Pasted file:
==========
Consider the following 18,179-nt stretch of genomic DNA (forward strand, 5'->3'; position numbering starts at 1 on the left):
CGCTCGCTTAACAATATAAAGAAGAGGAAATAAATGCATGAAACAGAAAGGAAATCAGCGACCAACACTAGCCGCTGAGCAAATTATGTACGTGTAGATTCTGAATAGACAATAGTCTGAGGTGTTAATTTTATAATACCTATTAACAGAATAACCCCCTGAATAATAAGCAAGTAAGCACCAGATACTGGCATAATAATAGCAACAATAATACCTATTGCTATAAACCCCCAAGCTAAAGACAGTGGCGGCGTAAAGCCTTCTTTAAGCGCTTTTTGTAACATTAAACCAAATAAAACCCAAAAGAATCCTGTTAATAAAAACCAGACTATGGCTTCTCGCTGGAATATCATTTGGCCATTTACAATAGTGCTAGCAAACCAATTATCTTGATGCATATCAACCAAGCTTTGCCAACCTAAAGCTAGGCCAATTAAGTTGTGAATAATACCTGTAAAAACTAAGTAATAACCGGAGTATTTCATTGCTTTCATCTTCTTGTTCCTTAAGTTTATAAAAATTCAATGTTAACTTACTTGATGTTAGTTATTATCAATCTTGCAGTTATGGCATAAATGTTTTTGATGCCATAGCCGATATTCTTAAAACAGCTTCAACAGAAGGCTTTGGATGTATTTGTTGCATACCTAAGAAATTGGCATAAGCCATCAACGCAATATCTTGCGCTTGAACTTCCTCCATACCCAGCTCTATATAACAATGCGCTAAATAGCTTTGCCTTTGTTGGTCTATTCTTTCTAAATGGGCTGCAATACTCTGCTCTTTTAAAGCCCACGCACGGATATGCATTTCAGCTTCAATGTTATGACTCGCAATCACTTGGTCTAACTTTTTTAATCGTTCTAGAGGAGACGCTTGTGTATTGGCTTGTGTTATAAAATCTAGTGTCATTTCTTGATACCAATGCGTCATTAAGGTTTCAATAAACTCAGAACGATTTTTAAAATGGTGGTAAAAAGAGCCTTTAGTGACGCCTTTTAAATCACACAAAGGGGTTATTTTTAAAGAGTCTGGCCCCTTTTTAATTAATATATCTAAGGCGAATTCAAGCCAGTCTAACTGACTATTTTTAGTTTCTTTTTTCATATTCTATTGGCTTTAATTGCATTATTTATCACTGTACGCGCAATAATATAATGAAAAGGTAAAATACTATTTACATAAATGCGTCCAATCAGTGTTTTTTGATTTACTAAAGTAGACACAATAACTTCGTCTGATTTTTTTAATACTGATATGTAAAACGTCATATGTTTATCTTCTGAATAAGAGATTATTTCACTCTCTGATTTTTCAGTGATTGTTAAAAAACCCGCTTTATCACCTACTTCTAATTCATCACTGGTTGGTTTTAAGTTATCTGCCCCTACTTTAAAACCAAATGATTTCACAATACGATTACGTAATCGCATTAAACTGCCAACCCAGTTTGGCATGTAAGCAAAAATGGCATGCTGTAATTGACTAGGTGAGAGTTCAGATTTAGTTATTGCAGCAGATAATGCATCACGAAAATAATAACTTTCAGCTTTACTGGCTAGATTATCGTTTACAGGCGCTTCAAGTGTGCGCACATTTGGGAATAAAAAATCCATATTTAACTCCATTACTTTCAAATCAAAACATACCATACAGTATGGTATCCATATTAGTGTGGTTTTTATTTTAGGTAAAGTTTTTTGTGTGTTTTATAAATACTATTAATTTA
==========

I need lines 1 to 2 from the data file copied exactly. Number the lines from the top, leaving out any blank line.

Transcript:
Consider the following 18,179-nt stretch of genomic DNA (forward strand, 5'->3'; position numbering starts at 1 on the left):
CGCTCGCTTAACAATATAAAGAAGAGGAAATAAATGCATGAAACAGAAAGGAAATCAGCGACCAACACTAGCCGCTGAGCAAATTATGTACGTGTAGATTCTGAATAGACAATAGTCTGAGGTGTTAATTTTATAATACCTATTAACAGAATAACCCCCTGAATAATAAGCAAGTAAGCACCAGATACTGGCATAATAATAGCAACAATAATACCTATTGCTATAAACCCCCAAGCTAAAGACAGTGGCGGCGTAAAGCCTTCTTTAAGCGCTTTTTGTAACATTAAACCAAATAAAACCCAAAAGAATCCTGTTAATAAAAACCAGACTATGGCTTCTCGCTGGAATATCATTTGGCCATTTACAATAGTGCTAGCAAACCAATTATCTTGATGCATATCAACCAAGCTTTGCCAACCTAAAGCTAGGCCAATTAAGTTGTGAATAATACCTGTAAAAACTAAGTAATAACCGGAGTATTTCATTGCTTTCATCTTCTTGTTCCTTAAGTTTATAAAAATTCAATGTTAACTTACTTGATGTTAGTTATTATCAATCTTGCAGTTATGGCATAAATGTTTTTGATGCCATAGCCGATATTCTTAAAACAGCTTCAACAGAAGGCTTTGGATGTATTTGTTGCATACCTAAGAAATTGGCATAAGCCATCAACGCAATATCTTGCGCTTGAACTTCCTCCATACCCAGCTCTATATAACAATGCGCTAAATAGCTTTGCCTTTGTTGGTCTATTCTTTCTAAATGGGCTGCAATACTCTGCTCTTTTAAAGCCCACGCACGGATATGCATTTCAGCTTCAATGTTATGACTCGCAATCACTTGGTCTAACTTTTTTAATCGTTCTAGAGGAGACGCTTGTGTATTGGCTTGTGTTATAAAATCTAGTGTCATTTCTTGATACCAATGCGTCATTAAGGTTTCAATAAACTCAGAACGATTTTTAAAATGGTGGTAAAAAGAGCCTTTAGTGACGCCTTTTAAATCACACAAAGGGGTTATTTTTAAAGAGTCTGGCCCCTTTTTAATTAATATATCTAAGGCGAATTCAAGCCAGTCTAACTGACTATTTTTAGTTTCTTTTTTCATATTCTATTGGCTTTAATTGCATTATTTATCACTGTACGCGCAATAATATAATGAAAAGGTAAAATACTATTTACATAAATGCGTCCAATCAGTGTTTTTTGATTTACTAAAGTAGACACAATAACTTCGTCTGATTTTTTTAATACTGATATGTAAAACGTCATATGTTTATCTTCTGAATAAGAGATTATTTCACTCTCTGATTTTTCAGTGATTGTTAAAAAACCCGCTTTATCACCTACTTCTAATTCATCACTGGTTGGTTTTAAGTTATCTGCCCCTACTTTAAAACCAAATGATTTCACAATACGATTACGTAATCGCATTAAACTGCCAACCCAGTTTGGCATGTAAGCAAAAATGGCATGCTGTAATTGACTAGGTGAGAGTTCAGATTTAGTTATTGCAGCAGATAATGCATCACGAAAATAATAACTTTCAGCTTTACTGGCTAGATTATCGTTTACAGGCGCTTCAAGTGTGCGCACATTTGGGAATAAAAAATCCATATTTAACTCCATTACTTTCAAATCAAAACATACCATACAGTATGGTATCCATATTAGTGTGGTTTTTATTTTAGGTAAAGTTTTTTGTGTGTTTTATAAATACTATTAATTTA